As director of Sundance Institute’s Indigenous Program, N. Bird Runningwater travels the world in order to amplify indigenous stories. Ultimately, he wants all Americans to see these stories on their movie screens, as well as in their textbooks.
“I really feel like there’s still a lot of history, a lot of wisdom, a lot of culture and a lot of perspective — especially from those of us coming from matrilineal, matriarchal societies — that can contribute to the learning and ongoing development of our country and society,” Runningwater said.
At 10:45 a.m. on Wednesday in the Amphitheater, Runningwater gave his lecture on “Indigenous Perspectives on Cinema” as part of Week Nine, “Exploring Race and Culture with Wynton Marsalis and Jazz at Lincoln Center.”
“At this point, what I call my life’s work has been dedicated towards really dismantling this notion of invisibility that we, as indigenous people to North America, seem to exist within in our larger American media and popular culture system,” he said.
His work has also been dedicated to exploring representation, but also “dismantling the history of misrepresentation.”
Before introducing Chautauquans to generations of indigenous filmmakers and artists, Runningwater began his lecture with a background of his ancestry, with a geographic range that spans the entirety of North America.
On his father’s side, Runningwater’s Chiricahua great-grandfather was born as a prisoner of war in Vernon, Alabama. Upon release in 1930, the Chiricahua were told they could share land with the Mescaleros in New Mexico, but they could not return to their ancestral land. In a similar vein, Runningwater’s maternal great-great-grandmother, White Buffalo Woman, was forcibly relocated from Colorado to the Cheyenne land in Oklahoma.
Runningwater was raised on the Mescalero Apache Reservation in New Mexico, and grew up speaking Cheyenne and Apache. Recently he returned, for a 12-day, coming-of-age ceremony, to sing young women into womanhood.
“We sing all of our songs going back to the creation of the universe and the Earth from the Apache perspective, going back to our first person who was created, … White Painted Woman,” he said. “These young women basically reenact her life, and they’re given that honorary title during that ceremony.”
According to Apache belief, White Painted Woman’s two twin sons told the Apache to migrate south from Alaska, to where the tribe settled near the present-day U.S.-Mexico border.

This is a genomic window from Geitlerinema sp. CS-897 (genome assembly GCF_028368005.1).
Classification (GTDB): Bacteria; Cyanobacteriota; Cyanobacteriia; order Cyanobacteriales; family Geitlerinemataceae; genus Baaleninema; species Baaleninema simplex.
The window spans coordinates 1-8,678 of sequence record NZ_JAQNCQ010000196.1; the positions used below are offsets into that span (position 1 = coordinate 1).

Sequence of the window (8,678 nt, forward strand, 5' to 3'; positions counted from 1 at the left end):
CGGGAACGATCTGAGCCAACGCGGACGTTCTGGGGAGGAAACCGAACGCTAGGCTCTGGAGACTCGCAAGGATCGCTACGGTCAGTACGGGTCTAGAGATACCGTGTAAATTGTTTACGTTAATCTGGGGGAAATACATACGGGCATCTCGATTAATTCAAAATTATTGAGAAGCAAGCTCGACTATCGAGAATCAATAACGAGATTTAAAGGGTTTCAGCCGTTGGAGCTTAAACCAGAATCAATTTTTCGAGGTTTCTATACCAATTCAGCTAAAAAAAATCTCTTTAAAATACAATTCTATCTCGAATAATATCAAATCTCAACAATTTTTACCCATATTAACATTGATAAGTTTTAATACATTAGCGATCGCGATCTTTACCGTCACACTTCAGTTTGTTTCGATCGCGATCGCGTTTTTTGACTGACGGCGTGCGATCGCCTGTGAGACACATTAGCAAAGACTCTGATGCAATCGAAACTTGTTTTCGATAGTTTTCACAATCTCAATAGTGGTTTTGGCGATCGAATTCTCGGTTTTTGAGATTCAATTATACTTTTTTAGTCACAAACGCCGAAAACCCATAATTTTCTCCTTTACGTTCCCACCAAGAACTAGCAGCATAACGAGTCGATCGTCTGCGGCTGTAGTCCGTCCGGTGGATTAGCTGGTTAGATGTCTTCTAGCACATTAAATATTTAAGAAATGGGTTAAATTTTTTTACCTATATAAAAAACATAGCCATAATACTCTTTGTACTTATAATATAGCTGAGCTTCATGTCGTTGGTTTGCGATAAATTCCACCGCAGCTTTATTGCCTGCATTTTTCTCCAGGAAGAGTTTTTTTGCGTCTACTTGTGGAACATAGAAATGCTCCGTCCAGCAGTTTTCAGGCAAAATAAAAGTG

“I think under today’s immigration policies, we probably wouldn’t be let into the country, even though it’s our own land,” he said.
Unfortunately, Runningwater said that this Apache story is not communicated in American education systems or in cinematic history.
Runningwater’s desire to communicate indigenous stories is shared with his boss and Sundance Institute founder Robert Redford, who purchased the land in Utah that would later host the Sundance Resort after he was asked to audition for a Native American television role.
“(Redford) was particularly appalled by that, and so it kind of led him on a personal quest,” Runningwater said.
Redford began inviting Native filmmakers, writers, directors and actors to meet and discuss filmmaking. Together, with Chris Spotted Eagle and Larry Littlebird, among other collaborators, the Sundance Institute was born.
For the first 20 years, Runningwater said Sundance struggled to gain traction with indigenous work.
“It was around 1992 when they finally brought on Native staffers who had relationships with Native communities to carry out the work,” he said. “That’s when it really took off with creating very specific workshops and labs to support Native filmmakers.”
Now, Sundance has cultivated four “generations” of Native filmmakers.
The first generation, which includes Spotted Eagle and Littlebird, largely focused on documentaries because filmmakers could secure funding from the Public Broadcasting Service and other organizations.
“They all had aspirations to eventually work in fiction film,” Runningwater said. “Of all these people, only one, Merata Mita from New Zealand … she’s the only Māori woman in New Zealand to direct a dramatic feature film.”
The second generation of Native filmmakers saw more fiction films, such as “Grand Avenue” by Greg Sarris and “Smoke Signals” by Sherman Alexie and Chris Eyre. The latter’s script was rejected six times before Sundance finally agreed to film and finance the project. “Smoke Signals” went on to become the second-highest-grossing independent film of 1998, and won the Filmmaker’s Trophy and Audience Award at Sundance Film Festival.